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Plugged In

7 reasons you should be playing games on your PC

Plugged In

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(Credit: Riot Games)

Console gaming might have commanded center stage for the past six years, but the PC is stealing back the spotlight.

How? It could be because of the sequelitis that's running rampant in the console world these days. Or perhaps it's due to the extended lifecycle of the current consoles, which no longer offer the best technology on the block. Whatever the reason, the PC -- which many wrote off as a dead gaming system -- is back, and it's back in a big way.

If you're not playing games on your PC (and we're not talking about Farmville here, people), you're missing out. Still sitting on the fence? Here are seven reasons you might want to consider investing in a PC gaming rig.

So...many...games.

While you may never play another Halo title on the PC, exclusives aren't just a part of the console world. The PC has a very healthy, very robust collection of games that aren't available on an Xbox or PlayStation -- and in some cases, it's the consoles that get ports of PC games.

Want to play Diablo III, or any other Blizzard game? For now, it's the PC or nothing. Star Wars: The Old Republic? Put down your controller. How about League of Legends or Day Z? And that doesn't even scratch the surface of many of the games that have spurred people's interest on Kickstarter. More and more, they're PC exclusives.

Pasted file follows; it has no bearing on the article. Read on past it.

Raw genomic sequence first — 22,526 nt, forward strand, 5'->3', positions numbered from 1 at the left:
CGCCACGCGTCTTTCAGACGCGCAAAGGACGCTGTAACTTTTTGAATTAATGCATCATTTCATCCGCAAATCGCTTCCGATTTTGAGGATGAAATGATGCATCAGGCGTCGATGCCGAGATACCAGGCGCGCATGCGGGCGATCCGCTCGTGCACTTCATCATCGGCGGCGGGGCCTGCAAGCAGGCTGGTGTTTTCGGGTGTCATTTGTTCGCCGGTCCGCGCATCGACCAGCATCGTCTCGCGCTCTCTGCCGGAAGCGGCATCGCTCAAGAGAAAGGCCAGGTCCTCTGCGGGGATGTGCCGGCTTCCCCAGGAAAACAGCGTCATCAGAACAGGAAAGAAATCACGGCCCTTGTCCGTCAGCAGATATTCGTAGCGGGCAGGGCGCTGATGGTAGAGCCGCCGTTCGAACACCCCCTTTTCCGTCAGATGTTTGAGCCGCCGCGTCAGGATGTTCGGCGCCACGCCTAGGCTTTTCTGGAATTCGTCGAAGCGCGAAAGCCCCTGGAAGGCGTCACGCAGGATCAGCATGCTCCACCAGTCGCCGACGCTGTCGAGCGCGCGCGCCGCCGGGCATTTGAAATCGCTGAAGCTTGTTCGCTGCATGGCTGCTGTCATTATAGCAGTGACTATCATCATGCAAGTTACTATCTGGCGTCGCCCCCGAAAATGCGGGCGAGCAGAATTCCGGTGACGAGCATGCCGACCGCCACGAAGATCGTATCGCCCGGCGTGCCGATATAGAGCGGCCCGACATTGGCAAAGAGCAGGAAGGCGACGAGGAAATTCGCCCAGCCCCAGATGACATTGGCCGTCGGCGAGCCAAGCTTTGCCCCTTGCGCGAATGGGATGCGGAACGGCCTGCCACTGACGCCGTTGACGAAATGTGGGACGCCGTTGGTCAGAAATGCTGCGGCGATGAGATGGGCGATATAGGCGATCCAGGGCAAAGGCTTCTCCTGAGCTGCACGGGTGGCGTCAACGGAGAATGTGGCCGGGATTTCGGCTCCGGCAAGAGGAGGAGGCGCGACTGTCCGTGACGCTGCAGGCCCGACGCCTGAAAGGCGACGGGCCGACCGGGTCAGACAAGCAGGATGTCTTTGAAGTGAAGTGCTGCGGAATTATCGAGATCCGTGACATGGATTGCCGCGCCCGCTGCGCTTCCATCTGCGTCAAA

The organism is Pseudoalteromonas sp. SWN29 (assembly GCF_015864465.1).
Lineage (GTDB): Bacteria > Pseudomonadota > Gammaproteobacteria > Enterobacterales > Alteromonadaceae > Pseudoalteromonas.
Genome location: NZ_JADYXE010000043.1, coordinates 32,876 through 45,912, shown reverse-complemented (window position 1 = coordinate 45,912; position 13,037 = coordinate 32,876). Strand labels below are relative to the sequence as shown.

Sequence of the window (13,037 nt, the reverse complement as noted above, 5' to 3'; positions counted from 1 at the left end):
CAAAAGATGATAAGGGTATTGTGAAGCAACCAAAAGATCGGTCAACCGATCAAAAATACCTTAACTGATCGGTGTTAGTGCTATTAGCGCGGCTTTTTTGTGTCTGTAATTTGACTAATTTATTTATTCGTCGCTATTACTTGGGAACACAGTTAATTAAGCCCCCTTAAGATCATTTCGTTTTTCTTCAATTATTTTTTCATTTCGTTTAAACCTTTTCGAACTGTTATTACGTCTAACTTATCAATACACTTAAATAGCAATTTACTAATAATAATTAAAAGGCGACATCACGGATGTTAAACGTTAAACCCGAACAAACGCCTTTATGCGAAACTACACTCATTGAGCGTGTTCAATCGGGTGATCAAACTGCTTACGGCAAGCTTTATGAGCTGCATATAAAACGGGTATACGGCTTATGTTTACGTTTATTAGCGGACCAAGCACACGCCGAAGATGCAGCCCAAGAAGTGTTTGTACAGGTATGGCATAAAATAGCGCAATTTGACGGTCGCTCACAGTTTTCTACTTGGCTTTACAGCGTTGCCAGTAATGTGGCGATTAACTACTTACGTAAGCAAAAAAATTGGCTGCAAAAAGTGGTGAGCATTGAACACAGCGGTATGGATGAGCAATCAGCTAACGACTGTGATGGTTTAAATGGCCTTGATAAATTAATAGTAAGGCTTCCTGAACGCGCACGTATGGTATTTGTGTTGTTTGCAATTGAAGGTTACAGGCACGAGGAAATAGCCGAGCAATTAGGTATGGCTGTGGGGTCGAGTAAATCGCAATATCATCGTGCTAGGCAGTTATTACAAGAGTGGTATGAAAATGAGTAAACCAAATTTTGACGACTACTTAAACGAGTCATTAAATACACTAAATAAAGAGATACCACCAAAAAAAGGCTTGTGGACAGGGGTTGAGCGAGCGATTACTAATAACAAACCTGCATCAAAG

And even non-exclusives, including huge recent hits like Borderlands 2, Dishonored and XCOM: Enemy Unknown, are just as good (or, in the case of Borderlands 2, even better) on the PC. Throw in the wealth of smaller, critically-acclaimed titles like Torchlight 2 and FTL and you'll wind up with more options than you'll know what to do with.

Control options galore.

While there's nothing better than a gamepad for, say, a platform game, things get cloudier when it comes to shooters. It's pretty much a draw these days, but for an RPG, there's no comparison.

"The keyboard and mouse interface … makes a huge difference in how you control a role-playing game party," says Chris Avellone, creative director, chief creative officer and co-owner at Obsidian Entertainment. "It allows you to direct more individuals in combat and dungeon exploration which in turn, adds more tactics to encounters and puzzle-solving. Console controllers have difficulty competing (and it's one of the reasons why your party is often limited in console RPGs). … In addition, the keyboard interface to allow more keys and options."

While it used to be an either/or situation, most PC gamers these days keep a gamepad around for certain games and rely on the mouse/keyboard for others. The best of both worlds.

It's actually affordable.

A $300 console is going to beat the price tag of a decent PC pretty much any day of the week. But don't listen to those naysayers who are quick to label the cost of a gaming PC as "exorbitant." They haven't been paying attention.